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|Topic title||Domestic and Sexual Violence and Abuse (2014)|
|Topic owner||DSV Strategy Group|
|Topic author(s)||Dara Coppel/Liz Pierce and Jane Lewis|
|Topic quality reviewed||February 2014|
|Topic endorsed by||DSV Strategy Group|
|Current version||February 2014|
|Linked JSNA topics|
|Insight Document ID||66206|
Domestic violence and abuse (DVA) is defined by the Home Office ( 2013) as
'Any incident or pattern of incidents of controlling, coercive or threatening behaviour, violence or abuse between those aged 16 or over who are or have been intimate partners or family members regardless of gender or sexuality. This can encompass, but is not limited to, the following types of abuse: psychological, physical, sexual, financial and emotional.
This definition includes so called 'honour’ based violence, female genital mutilation (FGM) and forced marriage, and is clear that victims are not confined to one gender or ethnic group.’ (Home Office 2013)
Sexual violence (SV) is defined by the World Health Organisation ( 2010) as
‘Any sexual act, attempt to obtain a sexual act, unwanted sexual comments or advances, or acts to traffic or otherwise directed against a person’s sexuality using coercion, by any person regardless of their relationship to the victim, in any setting, including but not limited to home and work, This definition includes rape, defined as physically forced or otherwise coerced penetration of the vulva or anus, using a penis, other body parts or an object’.
Domestic and sexual violence and abuse are complex areas to tackle due to the hidden nature of offending and victimisation. Over a third (36%) of people report some experience of domestic violence and abuse, sexual victimisation or stalking in their lifetime and 89% of people who suffer 4 or more assaults in their lifetime are women (Walby and Allen 2004).
This needs assessment will use the term ‘Domestic and Sexual Violence and Abuse’ abbreviated to DSVA.
Gender-based violence and abuse both reflects and reinforces inequities between men and women and compromises the health, dignity, security and autonomy of its victims. It encompasses a wide range of human rights violations, including sexual abuse of children, rape, domestic abuse, sexual assault and harassment, trafficking of women and girls and several harmful traditional practices. New forms of domestic abuse are emerging due to the new technology such as cyber stalking, using mobile phones, social networks, computers and geo-location tracking.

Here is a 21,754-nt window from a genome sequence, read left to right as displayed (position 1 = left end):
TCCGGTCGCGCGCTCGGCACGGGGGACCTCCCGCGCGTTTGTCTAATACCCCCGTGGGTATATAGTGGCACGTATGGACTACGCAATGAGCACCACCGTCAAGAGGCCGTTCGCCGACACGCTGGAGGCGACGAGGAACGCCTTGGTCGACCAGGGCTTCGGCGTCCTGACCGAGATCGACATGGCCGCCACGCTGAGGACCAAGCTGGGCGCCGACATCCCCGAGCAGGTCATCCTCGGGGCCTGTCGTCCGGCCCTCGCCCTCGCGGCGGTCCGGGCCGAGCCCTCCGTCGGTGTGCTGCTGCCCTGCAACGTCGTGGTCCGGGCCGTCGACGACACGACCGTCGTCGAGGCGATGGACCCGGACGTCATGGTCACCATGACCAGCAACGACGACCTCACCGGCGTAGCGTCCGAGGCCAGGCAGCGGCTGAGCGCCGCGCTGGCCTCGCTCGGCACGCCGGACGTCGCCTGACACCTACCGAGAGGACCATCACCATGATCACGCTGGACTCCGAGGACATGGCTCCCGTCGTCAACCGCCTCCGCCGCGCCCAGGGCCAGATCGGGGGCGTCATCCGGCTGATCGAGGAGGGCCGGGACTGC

The impact of domestic violence and abuse
The Public Health Outcomes Framework ( PHOF), 2013-2016, includes the following relevant indicators
• domestic abuse
• violent crime ( including sexual violence)
• statutory homelessness
• self-reported wellbeing
• mortality rate from preventable causes
Other relevant outcomes
• Low birth weight
• Child development
• Child poverty
• Pupil absence
• Hospital admissions for avoidable injuries for under 18s
• Self harm admissions
• Infant mortality
• Suicide rate
• Social connectedness
• Reoffending rates
• Completion of drug treatment
• Alcohol related admissions to hospital
Indicators from the NHS Outcomes Framework relevant to Domestic Violence and Abuse 2013-2016
• Potential Years of Life Lost from causes considered amenable to health care
• Reducing deaths in babies and young children
• Patient experience of NHS care ( including mental health A&E, primary care and maternity services)
• Recovery from injury
This needs analysis considers the health needs of victims/survivors and their children.
Domestic violence and abuse is also relevant to the following public health priorities and JSNA sections: sexual health, child health and wellbeing, maternal health, avoidable injury, mental health and wellbeing, prostitution, homelessness and substance misuse.
An agreed domestic violence and abuse strategy and action plan across Nottingham
Jane Lewis, Jane.email@example.com , Domestic violence and sexual violence lead, Nottingham Crime and Drugs Partnership
Liz Pierce, firstname.lastname@example.org Public Health Manager, Nottingham City Council
Louise Noon, Louise.Noon@nottinghamcity.nhs.uk , Public Health Manager, Nottingham City Council
James Rhodes, James.Rhodes@nottinghamcity.gov.uk, Policy, Performance and Insight Manager, Nottingham Crime and Drugs Partnership
Rasool Gore, Rasool.email@example.com Lead Commissioning Manager, Nottingham City Council
Deborah Hooton, Deborah.Hooton@nottinghamcity.nhs.uk Head of Joint Commissioning for Children and Families, Nottingham City Clinical Commissioning Group
Ellen Martin, firstname.lastname@example.org, Lead Commissioner, East Midlands Health and Justice Commissioning, NHS England
Anne Partington email@example.com Acting Head of Safeguarding, Nottingham City Council